Typically, Britain's football fans have enjoyed an uneasy relationship with Conservative governments. Throughout the 1980s, the country's oldest political party was overtly hostile toward those that watched the national game, but Italia '90, Murdoch '92 and Blair '97 changed all that. Even current Prime Minister David Cameron -- who foolishly told Parliament in 2001 that he wasn't a football fan -- now professes to support Aston Villa, sort of, though there's something magnificently Toryish about the fact that he does so because his uncle, Second Baronet Sir William Stratford Dugdale, CBE MC DL, was Chairman at Villa Park from 1975 to 1982.
Mayor of London and semi-professional banter merchant Boris Johnson, meanwhile, once headbutted a German in the groin during a charity game:
Still, it's not all aggressive anti-Europeanism and hamfisted attempts to connect to ordinary voters. A key plank of Cameron and the Conservatives' 2010 election strategy -- wait, please, come back! -- was the concept of the Big Society, a peculiar coagulation of policies that was at best a faintly utopian vision of a country where community togetherness and voluntary organisations could provide public services at a local level, and at worst a deeply cynical attempt to hide a savage program of spending cuts behind a cupcake. It was a confusing idea that may well have put off prospective voters and was quickly abandoned, with only a few of the related policies ever making their way through Parliament and onto the statute books. One that did, though, was the Localism Act 2011, and football fans have begun to take advantage.
In case you've misplaced your copy of A plain English guide to the Localism Act, here's the relevant point:
The Localism Act requires local authorities to maintain a list of assets of community value which have been nominated by the local community. When listed assets come up for sale or change of ownership, the Act then gives community groups the time to develop a bid and raise the money to bid to buy the asset when it comes on the open market. This will help local communities keep much-loved sites in public use and part of public life.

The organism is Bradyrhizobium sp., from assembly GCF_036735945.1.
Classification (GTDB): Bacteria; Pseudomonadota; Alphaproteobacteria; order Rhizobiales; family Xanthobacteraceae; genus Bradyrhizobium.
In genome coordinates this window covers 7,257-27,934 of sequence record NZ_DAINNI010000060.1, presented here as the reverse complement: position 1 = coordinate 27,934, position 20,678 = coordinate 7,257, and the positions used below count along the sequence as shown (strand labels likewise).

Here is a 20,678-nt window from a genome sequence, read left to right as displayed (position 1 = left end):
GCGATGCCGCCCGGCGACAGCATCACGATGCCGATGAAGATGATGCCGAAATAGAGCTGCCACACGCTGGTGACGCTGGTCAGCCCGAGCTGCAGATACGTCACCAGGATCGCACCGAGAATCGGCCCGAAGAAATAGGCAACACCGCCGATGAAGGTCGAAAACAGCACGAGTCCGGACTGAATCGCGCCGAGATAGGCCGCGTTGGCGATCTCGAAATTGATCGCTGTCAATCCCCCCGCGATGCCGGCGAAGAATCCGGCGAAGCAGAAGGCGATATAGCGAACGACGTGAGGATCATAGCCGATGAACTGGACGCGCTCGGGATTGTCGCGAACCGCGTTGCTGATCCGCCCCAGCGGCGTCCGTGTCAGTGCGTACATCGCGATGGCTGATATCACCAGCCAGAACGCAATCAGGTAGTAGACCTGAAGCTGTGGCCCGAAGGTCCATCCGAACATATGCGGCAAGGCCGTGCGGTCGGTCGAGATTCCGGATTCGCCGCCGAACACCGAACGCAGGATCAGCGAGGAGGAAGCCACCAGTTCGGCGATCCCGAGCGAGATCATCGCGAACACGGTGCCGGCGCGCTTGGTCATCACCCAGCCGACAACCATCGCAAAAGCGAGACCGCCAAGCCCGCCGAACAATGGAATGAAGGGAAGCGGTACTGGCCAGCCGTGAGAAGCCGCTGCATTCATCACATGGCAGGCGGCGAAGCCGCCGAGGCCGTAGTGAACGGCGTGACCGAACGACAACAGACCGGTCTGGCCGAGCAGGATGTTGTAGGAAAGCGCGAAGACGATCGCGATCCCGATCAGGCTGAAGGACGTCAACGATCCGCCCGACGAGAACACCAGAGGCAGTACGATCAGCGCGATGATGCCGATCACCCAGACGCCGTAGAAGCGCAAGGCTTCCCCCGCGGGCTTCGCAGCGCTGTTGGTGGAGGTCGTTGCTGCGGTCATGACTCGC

Which means, in short, that any group of interested people can approach their local authority and make the case that a building, or piece of land, is an asset of community value. If the council agree, then it goes on the list, and if or when the current owner decides to sell then the group in question must (a) be informed of the intention to sell, and (b) be given the chance to raise a bid and purchase it for themselves.
Enter Supporters Direct, and enter the supporters. The first successful application of this principle to football came from OxVox, the Oxford United Supporters Trust. On 13 May this year, Oxford City Council approved their application to have the Kassam Stadium, home of the League Two club, declared an asset of community value; since then, the stadiums of teams from every level of the pyramid -- from Champion Hill, home of Isthmian Premier high-flyers Dulwich Hamlet, to Old Trafford, home of Premier League mid-table stalwarts Manchester United -- have been similarly listed.